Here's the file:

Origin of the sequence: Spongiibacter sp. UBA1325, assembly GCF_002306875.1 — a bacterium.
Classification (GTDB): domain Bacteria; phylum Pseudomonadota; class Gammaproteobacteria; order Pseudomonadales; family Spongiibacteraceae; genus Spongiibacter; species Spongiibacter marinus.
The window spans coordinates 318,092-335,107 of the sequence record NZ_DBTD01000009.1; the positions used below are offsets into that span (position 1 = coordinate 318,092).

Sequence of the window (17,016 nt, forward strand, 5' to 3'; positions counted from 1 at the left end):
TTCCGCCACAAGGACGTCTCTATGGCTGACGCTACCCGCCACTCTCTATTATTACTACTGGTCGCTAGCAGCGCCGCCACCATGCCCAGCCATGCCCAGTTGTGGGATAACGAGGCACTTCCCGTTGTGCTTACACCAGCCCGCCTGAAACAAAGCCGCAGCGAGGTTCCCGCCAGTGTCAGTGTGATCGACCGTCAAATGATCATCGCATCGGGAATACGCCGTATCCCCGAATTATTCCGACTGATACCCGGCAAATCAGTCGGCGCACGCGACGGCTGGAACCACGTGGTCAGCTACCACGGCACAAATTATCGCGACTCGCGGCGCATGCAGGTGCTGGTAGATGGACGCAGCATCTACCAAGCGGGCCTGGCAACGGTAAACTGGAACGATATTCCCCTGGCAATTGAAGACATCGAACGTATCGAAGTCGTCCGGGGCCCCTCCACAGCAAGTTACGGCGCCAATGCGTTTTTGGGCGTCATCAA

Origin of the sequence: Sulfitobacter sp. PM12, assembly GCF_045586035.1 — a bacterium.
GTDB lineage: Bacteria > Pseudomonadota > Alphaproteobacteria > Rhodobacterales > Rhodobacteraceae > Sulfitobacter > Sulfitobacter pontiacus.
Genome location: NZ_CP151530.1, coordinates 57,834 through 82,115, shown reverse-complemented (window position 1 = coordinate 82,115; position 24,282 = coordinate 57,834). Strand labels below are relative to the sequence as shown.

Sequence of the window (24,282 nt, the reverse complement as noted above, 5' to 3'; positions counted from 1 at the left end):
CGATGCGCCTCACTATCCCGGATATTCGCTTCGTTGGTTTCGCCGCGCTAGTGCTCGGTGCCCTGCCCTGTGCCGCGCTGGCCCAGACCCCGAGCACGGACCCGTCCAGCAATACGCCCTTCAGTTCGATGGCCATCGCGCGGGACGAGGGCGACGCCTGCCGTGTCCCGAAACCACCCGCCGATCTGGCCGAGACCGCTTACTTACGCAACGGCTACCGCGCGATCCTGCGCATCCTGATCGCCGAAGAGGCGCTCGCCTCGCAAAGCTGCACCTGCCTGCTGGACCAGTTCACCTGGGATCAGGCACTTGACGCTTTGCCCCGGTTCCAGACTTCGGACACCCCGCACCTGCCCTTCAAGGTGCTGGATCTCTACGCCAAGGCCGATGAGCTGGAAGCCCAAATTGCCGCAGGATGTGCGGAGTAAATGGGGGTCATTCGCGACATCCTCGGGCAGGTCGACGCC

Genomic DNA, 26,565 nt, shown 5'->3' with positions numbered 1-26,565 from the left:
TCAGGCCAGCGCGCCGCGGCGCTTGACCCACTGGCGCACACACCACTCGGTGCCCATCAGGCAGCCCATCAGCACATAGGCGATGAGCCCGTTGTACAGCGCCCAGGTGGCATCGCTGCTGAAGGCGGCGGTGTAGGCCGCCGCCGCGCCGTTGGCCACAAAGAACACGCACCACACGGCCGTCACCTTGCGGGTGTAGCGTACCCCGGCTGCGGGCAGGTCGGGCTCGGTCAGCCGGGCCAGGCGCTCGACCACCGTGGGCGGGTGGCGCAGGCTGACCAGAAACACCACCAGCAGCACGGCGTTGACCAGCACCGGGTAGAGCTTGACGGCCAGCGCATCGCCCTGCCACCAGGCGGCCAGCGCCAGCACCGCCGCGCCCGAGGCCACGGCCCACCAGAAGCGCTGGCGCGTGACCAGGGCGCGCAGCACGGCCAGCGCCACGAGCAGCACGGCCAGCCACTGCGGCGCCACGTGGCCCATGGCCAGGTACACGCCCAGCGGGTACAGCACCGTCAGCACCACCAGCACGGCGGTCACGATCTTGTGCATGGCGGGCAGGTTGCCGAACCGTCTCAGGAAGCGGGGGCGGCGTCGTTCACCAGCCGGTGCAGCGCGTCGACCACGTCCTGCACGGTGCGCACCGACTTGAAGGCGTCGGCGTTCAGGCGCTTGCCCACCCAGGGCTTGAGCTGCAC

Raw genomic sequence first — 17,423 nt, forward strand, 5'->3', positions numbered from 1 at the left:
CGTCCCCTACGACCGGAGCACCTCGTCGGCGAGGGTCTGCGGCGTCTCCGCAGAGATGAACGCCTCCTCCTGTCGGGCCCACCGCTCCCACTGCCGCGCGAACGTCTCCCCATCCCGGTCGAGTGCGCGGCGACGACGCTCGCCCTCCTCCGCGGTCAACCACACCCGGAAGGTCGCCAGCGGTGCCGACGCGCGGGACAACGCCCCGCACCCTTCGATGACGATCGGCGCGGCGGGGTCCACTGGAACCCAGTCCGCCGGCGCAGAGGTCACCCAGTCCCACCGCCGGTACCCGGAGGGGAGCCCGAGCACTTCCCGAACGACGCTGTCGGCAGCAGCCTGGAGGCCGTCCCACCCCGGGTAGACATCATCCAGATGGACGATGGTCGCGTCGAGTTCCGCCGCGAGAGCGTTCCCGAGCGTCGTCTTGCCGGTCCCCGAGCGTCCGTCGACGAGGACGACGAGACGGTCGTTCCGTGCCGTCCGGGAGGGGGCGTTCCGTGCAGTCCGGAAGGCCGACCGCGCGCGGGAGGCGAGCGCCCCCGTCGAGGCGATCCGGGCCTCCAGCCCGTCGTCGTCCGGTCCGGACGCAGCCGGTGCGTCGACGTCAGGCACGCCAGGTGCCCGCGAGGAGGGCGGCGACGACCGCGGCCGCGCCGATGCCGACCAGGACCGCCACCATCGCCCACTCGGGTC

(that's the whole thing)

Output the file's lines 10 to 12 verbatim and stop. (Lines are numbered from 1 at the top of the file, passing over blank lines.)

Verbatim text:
CGATGCGCCTCACTATCCCGGATATTCGCTTCGTTGGTTTCGCCGCGCTAGTGCTCGGTGCCCTGCCCTGTGCCGCGCTGGCCCAGACCCCGAGCACGGACCCGTCCAGCAATACGCCCTTCAGTTCGATGGCCATCGCGCGGGACGAGGGCGACGCCTGCCGTGTCCCGAAACCACCCGCCGATCTGGCCGAGACCGCTTACTTACGCAACGGCTACCGCGCGATCCTGCGCATCCTGATCGCCGAAGAGGCGCTCGCCTCGCAAAGCTGCACCTGCCTGCTGGACCAGTTCACCTGGGATCAGGCACTTGACGCTTTGCCCCGGTTCCAGACTTCGGACACCCCGCACCTGCCCTTCAAGGTGCTGGATCTCTACGCCAAGGCCGATGAGCTGGAAGCCCAAATTGCCGCAGGATGTGCGGAGTAAATGGGGGTCATTCGCGACATCCTCGGGCAGGTCGACGCC

Genomic DNA, 26,565 nt, shown 5'->3' with positions numbered 1-26,565 from the left:
TCAGGCCAGCGCGCCGCGGCGCTTGACCCACTGGCGCACACACCACTCGGTGCCCATCAGGCAGCCCATCAGCACATAGGCGATGAGCCCGTTGTACAGCGCCCAGGTGGCATCGCTGCTGAAGGCGGCGGTGTAGGCCGCCGCCGCGCCGTTGGCCACAAAGAACACGCACCACACGGCCGTCACCTTGCGGGTGTAGCGTACCCCGGCTGCGGGCAGGTCGGGCTCGGTCAGCCGGGCCAGGCGCTCGACCACCGTGGGCGGGTGGCGCAGGCTGACCAGAAACACCACCAGCAGCACGGCGTTGACCAGCACCGGGTAGAGCTTGACGGCCAGCGCATCGCCCTGCCACCAGGCGGCCAGCGCCAGCACCGCCGCGCCCGAGGCCACGGCCCACCAGAAGCGCTGGCGCGTGACCAGGGCGCGCAGCACGGCCAGCGCCACGAGCAGCACGGCCAGCCACTGCGGCGCCACGTGGCCCATGGCCAGGTACACGCCCAGCGGGTACAGCACCGTCAGCACCACCAGCACGGCGGTCACGATCTTGTGCATGGCGGGCAGGTTGCCGAACCGTCTCAGGAAGCGGGGGCGGCGTCGTTCACCAGCCGGTGCAGCGCGTCGACCACGTCCTGCACGGTGCGCACCGACTTGAAGGCGTCGGCGTTCAGGCGCTTGCCCACCCAGGGCTTGAGCTGCAC